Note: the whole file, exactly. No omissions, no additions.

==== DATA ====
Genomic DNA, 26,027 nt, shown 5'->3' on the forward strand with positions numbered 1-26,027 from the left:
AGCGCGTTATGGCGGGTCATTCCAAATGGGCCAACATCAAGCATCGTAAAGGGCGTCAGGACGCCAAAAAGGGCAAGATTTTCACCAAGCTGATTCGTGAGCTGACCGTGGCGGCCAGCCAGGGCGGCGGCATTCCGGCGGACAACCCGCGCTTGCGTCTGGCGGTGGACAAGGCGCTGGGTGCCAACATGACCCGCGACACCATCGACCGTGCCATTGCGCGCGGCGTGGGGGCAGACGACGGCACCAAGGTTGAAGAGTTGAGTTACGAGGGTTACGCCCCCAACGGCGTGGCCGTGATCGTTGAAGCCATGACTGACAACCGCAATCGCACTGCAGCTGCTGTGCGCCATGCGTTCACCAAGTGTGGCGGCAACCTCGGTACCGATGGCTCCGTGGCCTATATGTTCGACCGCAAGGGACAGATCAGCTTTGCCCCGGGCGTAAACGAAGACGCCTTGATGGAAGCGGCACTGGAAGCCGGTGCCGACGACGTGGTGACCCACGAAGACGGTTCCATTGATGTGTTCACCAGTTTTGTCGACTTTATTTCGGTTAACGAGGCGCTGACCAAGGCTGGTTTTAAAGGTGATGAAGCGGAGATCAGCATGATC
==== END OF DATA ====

Genomic DNA, 26,027 nt, shown 5'->3' on the forward strand with positions numbered 1-26,027 from the left:
AGCGCGTTATGGCGGGTCATTCCAAATGGGCCAACATCAAGCATCGTAAAGGGCGTCAGGACGCCAAAAAGGGCAAGATTTTCACCAAGCTGATTCGTGAGCTGACCGTGGCGGCCAGCCAGGGCGGCGGCATTCCGGCGGACAACCCGCGCTTGCGTCTGGCGGTGGACAAGGCGCTGGGTGCCAACATGACCCGCGACACCATCGACCGTGCCATTGCGCGCGGCGTGGGGGCAGACGACGGCACCAAGGTTGAAGAGTTGAGTTACGAGGGTTACGCCCCCAACGGCGTGGCCGTGATCGTTGAAGCCATGACTGACAACCGCAATCGCACTGCAGCTGCTGTGCGCCATGCGTTCACCAAGTGTGGCGGCAACCTCGGTACCGATGGCTCCGTGGCCTATATGTTCGACCGCAAGGGACAGATCAGCTTTGCCCCGGGCGTAAACGAAGACGCCTTGATGGAAGCGGCACTGGAAGCCGGTGCCGACGACGTGGTGACCCACGAAGACGGTTCCATTGATGTGTTCACCAGTTTTGTCGACTTTATTTCGGTTAACGAGGCGCTGACCAAGGCTGGTTTTAAAGGTGATGAAGCGGAGATCAGCATGATC